Originally the FauxK or 4K-lite terms were applied to pixel shifting 1080p resolution projectors – JVC first, then Epson as they rolled out a whole line of them. Those projectors going back to 2011, could accept 4K content, processed it, and fed it to chips that could fire twice, shifting a half pixel diagonally. This allows for more detail, but the pixel size (relative to true 4K) is huge – twice the diameter, four times the area for a true 4K projector. Think of 4K as a baseball, and 1080p pixel shifters as a softball, in terms of pixel size.
Now enters the new TI consumer chip which also pixel shifts. It splits the difference in resolution at 2716×1528, just about half way between 1920×1080 and 3840×2160. But, like the lower resolution pixel shifters, it still uses large pixels compared to true 4K, but now only twice the area for a true 4K projector.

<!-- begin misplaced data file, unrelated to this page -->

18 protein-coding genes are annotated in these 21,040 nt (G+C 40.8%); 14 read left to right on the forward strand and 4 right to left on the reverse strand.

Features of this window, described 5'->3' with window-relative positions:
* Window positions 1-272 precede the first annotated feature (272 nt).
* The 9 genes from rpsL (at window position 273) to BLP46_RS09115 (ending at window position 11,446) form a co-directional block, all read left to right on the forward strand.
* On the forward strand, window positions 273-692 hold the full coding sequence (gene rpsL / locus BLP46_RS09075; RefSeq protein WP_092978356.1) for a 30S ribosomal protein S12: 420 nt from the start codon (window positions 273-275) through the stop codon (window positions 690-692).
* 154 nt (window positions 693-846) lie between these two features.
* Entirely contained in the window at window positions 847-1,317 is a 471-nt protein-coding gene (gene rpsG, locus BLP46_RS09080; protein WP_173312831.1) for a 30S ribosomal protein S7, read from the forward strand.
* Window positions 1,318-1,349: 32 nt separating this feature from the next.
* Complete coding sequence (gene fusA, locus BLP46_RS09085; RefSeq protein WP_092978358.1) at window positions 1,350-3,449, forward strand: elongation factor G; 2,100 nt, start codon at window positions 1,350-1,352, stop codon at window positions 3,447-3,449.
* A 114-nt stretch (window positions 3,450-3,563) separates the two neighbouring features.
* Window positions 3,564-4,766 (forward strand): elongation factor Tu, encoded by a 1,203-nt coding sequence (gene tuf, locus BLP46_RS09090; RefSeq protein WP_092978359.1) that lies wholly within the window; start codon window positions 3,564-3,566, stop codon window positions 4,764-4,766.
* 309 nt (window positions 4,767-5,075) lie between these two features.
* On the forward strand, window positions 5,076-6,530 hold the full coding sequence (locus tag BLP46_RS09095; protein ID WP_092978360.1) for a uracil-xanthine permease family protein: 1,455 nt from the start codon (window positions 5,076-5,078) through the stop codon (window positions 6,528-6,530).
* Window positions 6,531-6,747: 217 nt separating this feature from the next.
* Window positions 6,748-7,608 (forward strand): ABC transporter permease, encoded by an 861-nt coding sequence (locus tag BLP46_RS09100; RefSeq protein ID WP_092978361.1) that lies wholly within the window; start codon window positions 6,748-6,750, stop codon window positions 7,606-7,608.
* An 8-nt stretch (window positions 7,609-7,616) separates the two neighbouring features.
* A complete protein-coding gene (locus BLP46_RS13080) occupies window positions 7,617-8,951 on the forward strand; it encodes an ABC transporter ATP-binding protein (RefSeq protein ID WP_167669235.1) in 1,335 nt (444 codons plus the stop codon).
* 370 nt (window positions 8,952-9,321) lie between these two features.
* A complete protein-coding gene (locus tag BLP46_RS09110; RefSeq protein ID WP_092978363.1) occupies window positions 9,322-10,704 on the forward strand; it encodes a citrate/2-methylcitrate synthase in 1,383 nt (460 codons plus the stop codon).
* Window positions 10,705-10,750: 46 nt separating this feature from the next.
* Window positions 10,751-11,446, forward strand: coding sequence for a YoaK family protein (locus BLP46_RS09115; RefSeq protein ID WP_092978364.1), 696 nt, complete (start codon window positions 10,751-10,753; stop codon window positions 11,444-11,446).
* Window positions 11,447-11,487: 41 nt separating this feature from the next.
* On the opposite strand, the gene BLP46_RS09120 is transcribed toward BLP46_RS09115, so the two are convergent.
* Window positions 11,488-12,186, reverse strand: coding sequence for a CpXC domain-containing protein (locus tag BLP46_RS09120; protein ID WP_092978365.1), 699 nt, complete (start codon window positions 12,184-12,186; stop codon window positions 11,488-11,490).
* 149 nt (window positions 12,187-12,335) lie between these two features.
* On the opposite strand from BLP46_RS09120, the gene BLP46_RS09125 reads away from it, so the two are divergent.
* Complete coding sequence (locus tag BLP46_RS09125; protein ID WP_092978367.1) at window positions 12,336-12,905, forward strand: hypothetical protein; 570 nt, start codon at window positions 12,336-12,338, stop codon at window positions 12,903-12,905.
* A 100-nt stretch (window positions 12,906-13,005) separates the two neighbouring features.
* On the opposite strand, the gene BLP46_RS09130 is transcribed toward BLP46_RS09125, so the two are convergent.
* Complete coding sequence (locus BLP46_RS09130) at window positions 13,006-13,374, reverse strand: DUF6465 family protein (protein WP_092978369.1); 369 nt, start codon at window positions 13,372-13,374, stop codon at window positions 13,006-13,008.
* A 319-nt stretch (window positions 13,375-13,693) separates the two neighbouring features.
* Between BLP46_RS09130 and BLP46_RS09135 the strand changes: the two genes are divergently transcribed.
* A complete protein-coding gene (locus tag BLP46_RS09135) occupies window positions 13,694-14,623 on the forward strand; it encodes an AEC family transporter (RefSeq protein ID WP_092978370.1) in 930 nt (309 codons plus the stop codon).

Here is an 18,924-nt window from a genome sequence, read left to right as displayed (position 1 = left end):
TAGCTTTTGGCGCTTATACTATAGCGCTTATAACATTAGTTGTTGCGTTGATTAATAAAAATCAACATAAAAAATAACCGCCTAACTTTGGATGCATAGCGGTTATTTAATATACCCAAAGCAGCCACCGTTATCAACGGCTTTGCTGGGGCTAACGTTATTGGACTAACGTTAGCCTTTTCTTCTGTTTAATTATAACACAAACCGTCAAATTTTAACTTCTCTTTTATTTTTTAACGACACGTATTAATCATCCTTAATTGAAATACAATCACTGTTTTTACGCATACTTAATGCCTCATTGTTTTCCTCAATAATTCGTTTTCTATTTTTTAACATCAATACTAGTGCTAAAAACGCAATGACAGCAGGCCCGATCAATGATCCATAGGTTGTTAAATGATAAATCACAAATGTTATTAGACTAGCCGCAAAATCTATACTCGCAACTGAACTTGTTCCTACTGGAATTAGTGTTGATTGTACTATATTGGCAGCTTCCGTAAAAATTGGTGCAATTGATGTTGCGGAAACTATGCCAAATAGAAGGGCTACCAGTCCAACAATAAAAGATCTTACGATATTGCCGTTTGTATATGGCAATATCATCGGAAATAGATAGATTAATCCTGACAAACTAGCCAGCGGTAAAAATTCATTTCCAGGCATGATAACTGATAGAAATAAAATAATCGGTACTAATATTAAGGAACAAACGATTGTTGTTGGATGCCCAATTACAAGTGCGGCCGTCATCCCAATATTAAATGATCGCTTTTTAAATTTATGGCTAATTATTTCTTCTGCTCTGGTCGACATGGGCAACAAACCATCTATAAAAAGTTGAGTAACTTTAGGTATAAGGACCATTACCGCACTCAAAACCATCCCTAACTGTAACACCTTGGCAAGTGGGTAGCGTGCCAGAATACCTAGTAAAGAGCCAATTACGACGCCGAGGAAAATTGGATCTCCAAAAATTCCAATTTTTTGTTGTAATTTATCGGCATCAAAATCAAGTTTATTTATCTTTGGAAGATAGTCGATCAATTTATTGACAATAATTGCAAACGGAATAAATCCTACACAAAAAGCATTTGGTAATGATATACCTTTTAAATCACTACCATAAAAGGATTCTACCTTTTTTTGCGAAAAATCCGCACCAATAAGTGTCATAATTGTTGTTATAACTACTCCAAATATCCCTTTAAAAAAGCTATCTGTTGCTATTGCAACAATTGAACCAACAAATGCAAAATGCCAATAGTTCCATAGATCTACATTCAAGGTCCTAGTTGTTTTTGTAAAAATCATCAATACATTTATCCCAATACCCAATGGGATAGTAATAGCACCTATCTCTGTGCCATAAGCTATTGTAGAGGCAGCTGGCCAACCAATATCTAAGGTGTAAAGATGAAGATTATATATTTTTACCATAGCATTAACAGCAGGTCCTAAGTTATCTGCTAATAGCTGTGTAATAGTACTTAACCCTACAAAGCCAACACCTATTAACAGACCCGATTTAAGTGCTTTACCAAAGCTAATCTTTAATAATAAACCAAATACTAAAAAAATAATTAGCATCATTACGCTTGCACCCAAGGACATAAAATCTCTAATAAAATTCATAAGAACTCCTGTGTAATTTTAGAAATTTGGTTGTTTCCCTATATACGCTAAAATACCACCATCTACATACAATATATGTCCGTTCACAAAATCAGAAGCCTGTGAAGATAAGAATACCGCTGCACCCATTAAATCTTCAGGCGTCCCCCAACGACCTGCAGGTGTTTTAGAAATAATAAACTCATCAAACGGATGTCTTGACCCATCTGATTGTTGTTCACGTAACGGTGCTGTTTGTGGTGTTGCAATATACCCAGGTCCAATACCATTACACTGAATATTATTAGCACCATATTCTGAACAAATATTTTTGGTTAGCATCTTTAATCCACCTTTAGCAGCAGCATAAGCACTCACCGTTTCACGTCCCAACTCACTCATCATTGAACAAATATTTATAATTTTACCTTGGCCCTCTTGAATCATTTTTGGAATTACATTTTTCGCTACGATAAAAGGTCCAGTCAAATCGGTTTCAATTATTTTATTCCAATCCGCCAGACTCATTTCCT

So the Optoma UHZ65 ability to display the finest details in a 4K image falls somewhere between that of a 1080p pixel shifting projector and a true native 4K projector (assuming they have equal quality lenses and the 3-chip projector has excellent alignment of the RGB panels).
In any case the UHZ65 is capable of projecting some very sharp images when connected to a good 4K video source.
[sam_pro id=1_101 codes="true"]
For the case where the UHZ65 is to be used in a business or education application, the added resolution, as compared to a 1080p projector, could be a plus for certain applications, such as the display of detailed engineering drawings.
[sam_pro id=1_38 codes="true"]